(Article from the Asbury Park Press) The long-delayed cases against members of Lakewood Landlords Association, which involve numerous summonses for housing code violations, are moving forward in Municipal Court.
Municipal Court Judge Scott Basen on Monday ruled on about 100 summonses, and the remaining 100 should be wrapped up at the next court session, said Larry Loigman, attorney for the landlords.
About 40 landlords are involved in the municipal cases, and many had faced multiple summonses. Loigman said the landlords pleaded guilty to one violation, and all others were dismissed. The fines were $100 each for each property.
The cases against the landlords have been delayed for months as a result of a pending lawsuit in Ocean County Superior Court, where the landlords are challenging the legality of Lakewood’s quality-of-life initiative. As a result of that initiative, the township has issued hundreds of summonses for housing violations during the past year. Landlords have been cited for overcrowding, failure to obtain certificates of occupancy and poor maintenance. Fines have reached as high as $700. The landlords have argued that the crackdown is often misdirected. If a tenant violates the terms of a lease, and thus a local ordinance, the landlord should not be held responsible, landlords say.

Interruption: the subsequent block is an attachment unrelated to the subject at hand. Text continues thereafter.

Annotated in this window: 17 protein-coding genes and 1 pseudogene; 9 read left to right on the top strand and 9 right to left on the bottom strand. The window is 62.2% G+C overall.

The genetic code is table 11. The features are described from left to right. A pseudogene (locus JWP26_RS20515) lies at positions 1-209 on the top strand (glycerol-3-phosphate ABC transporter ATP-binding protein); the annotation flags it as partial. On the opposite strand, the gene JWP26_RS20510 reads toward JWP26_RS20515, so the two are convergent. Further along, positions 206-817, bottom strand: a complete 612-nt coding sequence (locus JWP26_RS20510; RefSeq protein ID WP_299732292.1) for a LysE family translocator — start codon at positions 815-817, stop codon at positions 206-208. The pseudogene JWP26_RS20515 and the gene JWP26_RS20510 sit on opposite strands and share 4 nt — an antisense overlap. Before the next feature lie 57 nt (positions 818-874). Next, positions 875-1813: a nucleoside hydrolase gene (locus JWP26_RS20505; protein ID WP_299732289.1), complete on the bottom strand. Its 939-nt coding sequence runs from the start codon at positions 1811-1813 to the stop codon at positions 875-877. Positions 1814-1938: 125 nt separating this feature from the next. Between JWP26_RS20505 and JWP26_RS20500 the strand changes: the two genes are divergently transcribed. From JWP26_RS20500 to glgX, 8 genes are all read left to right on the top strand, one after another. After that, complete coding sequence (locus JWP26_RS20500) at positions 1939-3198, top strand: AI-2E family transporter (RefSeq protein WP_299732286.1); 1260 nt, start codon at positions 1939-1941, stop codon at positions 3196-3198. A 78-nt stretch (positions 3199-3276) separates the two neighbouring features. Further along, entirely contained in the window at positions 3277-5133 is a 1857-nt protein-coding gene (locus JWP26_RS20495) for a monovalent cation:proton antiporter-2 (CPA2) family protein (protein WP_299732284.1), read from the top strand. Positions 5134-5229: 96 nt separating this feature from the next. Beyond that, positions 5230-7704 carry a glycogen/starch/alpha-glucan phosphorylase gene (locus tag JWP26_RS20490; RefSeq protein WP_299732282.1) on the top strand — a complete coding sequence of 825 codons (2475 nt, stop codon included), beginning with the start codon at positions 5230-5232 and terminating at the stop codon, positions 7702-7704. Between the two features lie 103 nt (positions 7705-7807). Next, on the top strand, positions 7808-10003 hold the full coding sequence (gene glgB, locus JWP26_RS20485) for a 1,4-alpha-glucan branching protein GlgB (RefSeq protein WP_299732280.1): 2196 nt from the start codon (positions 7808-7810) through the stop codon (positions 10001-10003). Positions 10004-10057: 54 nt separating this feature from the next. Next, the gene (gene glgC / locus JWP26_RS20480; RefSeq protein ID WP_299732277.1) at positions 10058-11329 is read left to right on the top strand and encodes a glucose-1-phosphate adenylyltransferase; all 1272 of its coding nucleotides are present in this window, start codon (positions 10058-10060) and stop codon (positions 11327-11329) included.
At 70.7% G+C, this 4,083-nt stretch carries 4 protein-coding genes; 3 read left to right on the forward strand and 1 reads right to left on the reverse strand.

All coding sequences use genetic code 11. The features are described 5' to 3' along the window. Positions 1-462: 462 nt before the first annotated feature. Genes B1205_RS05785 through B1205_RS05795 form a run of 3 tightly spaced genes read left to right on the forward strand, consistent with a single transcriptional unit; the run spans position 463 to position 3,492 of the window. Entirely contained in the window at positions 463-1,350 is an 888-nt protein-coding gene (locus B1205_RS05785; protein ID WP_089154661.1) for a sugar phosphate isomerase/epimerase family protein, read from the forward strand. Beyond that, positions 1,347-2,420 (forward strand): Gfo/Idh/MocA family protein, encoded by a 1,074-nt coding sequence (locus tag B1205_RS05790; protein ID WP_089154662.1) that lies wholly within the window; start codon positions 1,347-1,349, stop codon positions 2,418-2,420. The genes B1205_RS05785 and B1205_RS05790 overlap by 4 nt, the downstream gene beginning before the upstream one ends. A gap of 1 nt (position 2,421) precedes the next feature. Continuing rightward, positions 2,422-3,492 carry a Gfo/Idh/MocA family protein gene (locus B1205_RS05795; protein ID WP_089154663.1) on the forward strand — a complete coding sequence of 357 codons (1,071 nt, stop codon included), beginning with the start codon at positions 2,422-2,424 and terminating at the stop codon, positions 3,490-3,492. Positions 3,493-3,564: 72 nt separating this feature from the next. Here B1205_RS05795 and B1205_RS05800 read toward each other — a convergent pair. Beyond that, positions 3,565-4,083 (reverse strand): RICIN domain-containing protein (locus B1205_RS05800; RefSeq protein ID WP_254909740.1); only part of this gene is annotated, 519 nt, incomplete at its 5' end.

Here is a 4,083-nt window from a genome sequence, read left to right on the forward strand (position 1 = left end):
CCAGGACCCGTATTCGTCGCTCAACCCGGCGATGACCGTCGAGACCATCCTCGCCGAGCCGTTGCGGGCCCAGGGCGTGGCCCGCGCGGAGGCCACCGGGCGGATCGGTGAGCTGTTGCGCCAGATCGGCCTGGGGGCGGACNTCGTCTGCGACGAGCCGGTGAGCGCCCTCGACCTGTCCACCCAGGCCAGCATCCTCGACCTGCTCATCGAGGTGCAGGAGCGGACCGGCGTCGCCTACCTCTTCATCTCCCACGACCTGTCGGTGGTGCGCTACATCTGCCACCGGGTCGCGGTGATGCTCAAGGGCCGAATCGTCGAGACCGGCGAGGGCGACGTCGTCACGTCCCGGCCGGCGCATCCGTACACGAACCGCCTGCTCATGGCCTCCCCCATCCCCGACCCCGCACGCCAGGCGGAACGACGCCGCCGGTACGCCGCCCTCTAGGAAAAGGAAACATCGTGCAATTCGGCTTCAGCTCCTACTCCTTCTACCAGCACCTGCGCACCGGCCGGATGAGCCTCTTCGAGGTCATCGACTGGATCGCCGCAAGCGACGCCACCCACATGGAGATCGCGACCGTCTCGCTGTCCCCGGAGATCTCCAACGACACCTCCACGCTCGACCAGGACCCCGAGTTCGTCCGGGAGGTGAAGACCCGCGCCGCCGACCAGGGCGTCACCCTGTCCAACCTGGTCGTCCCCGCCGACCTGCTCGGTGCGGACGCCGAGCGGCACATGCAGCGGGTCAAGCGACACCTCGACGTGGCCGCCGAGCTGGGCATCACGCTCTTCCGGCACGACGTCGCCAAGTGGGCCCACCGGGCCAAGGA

The landlords filed the lawsuit last summer against the township, asserting that local ordinances governing building code enforcement were “unconstitutionally vague.”
Now, the landlords and the township are near a settlement on the lawsuit pending in Superior Court.
“We’re trying to lay out procedures to get the rental properties up to the level we want them to be and to increase communication,” said Ed Mack, director of the inspections department.
Although the exact settlement terms are still being discussed, Mack and Loigman said the township will make an effort to notify the landlord when an inspection is to be conducted.
Other elements of the pending settlement are:
If violations are found, a reasonable period to fix the problems will be provided before summonses are issued.
When a violation is caused by tenants rather than the landlord, summonses will be issued to the tenants.
Regarding overcrowding, the landlord will file the appropriate complaint for eviction if voluntary compliance fails.
Mack said the settlement is an effort to increase communication with property owners and more efficiently get homes in compliance.
“This does not mean we will not continue to pursue this,” he said.